Muslim women explain their beliefs about God and faith to young, curious minds.
By Angela Miller-Hood
SAN ANTONIO -- Why do you wear that veil and those clothes?
That was the question of the day when six Muslim women visited St. Anthony Interparochial Catholic School on Jan. 11.
Children sat in awe of the women, who wore head scarves called hijabs and clothing that covered most of their bodies.
The students listened attentively while the women explained that their modest dress was to preserve their beauty for family members. They also talked about how the hijab boosts their confidence by forcing people to judge their character rather than their looks.
"The more we can understand other people, the more we can live in peace and harmony," said the Rev. Henry Riffle. "(The children) are at a very informative age."
The women, who attend the University of South Florida in Tampa, are part of a student group that promotes the Islamic faith by speaking at events.
"This is a way of life for me and my friends," said Maysi Hnin, who directed most of the program. "I try and remain calm and open-minded to questions, to help people understand."
Four of the women were born into Islam; the others converted.
The women told the students about God, whom they call Allah, which is Arabic for God. They also talked of their belief in prophets. Jesus was one of them, they said, though Muslims do not consider him the Messiah. Rather than pray through Jesus, they said, Muslims pray directly to God. They showed the children their holy book, the Qur'an, and demonstrated how Muslims pray five times a day. They kneel on a rug that faces a certain direction, saying the words of a prayer along with body movements.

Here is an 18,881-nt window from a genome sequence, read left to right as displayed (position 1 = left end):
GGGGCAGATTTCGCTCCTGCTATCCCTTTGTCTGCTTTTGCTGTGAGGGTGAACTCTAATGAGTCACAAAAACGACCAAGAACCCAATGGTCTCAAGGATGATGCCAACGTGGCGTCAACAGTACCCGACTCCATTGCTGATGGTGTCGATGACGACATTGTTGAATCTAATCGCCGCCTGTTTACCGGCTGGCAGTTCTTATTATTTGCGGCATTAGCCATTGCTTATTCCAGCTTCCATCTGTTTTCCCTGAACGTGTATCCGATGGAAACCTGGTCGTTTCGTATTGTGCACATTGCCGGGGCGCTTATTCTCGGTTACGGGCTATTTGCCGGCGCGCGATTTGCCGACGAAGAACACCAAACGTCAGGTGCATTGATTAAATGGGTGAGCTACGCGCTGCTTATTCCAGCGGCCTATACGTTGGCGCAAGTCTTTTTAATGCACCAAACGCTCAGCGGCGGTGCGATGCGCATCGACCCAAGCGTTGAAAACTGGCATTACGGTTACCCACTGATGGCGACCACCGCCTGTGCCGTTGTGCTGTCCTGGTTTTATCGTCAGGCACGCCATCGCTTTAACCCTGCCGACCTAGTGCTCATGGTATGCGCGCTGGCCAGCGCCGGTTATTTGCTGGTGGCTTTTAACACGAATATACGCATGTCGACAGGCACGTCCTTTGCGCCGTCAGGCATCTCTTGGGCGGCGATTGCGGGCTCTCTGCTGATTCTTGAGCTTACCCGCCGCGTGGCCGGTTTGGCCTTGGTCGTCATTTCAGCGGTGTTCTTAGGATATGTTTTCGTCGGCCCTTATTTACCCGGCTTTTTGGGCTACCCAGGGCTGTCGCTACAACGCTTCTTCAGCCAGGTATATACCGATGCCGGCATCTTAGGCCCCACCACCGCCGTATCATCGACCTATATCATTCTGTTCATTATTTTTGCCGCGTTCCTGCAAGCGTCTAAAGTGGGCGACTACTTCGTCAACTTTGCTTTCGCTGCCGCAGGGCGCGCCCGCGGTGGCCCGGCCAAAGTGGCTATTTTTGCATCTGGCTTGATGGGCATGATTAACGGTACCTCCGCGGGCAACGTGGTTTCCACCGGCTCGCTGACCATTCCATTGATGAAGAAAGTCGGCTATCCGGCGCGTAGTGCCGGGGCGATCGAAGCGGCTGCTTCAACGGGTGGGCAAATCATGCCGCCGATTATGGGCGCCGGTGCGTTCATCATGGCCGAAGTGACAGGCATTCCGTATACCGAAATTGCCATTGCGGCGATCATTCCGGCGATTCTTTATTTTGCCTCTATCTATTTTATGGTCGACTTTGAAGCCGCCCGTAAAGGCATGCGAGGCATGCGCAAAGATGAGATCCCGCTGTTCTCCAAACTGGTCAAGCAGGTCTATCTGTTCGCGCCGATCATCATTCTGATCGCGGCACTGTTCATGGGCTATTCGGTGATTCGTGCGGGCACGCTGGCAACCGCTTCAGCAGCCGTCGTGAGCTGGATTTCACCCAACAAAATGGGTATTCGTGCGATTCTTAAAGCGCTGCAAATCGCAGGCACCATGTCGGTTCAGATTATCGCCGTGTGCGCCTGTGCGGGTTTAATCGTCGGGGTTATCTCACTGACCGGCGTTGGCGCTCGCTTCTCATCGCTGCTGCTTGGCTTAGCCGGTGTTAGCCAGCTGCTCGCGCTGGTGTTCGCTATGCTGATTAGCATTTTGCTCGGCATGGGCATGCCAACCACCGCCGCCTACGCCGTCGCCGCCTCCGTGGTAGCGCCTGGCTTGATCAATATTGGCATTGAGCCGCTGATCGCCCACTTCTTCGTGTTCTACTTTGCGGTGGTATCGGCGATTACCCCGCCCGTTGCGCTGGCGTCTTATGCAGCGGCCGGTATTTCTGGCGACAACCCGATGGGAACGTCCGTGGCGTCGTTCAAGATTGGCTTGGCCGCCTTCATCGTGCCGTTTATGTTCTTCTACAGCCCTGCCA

"We are constantly remembering God this way," Hnin said.
The women said Islam is a peaceful religion and that they are taught to be kind to people, animals and nature.
After the program, students said they didn't know that not all Muslims are Arabs, and that Muslims also speak English, revere Jesus and come from all over the United States.
The topic of terrorism was not discussed. Before the presentation, though, some students remarked to religion teacher Shelia Mahoney that they thought all Muslims were like Osama bin Laden. The students said afterward that they had a much better understanding of Islam.
"I was glad to attend myself; I was enlightened," Mahoney said.
Mahoney said that although they mainly teach students about the Roman Catholic faith, she would like to see more ecumenical teaching.
Keri White attended the program with her daughters Kathleen, 9, and Mary, 12.
"I am very open to informing them on all religions; I like the girls to learn what other people believe," White said.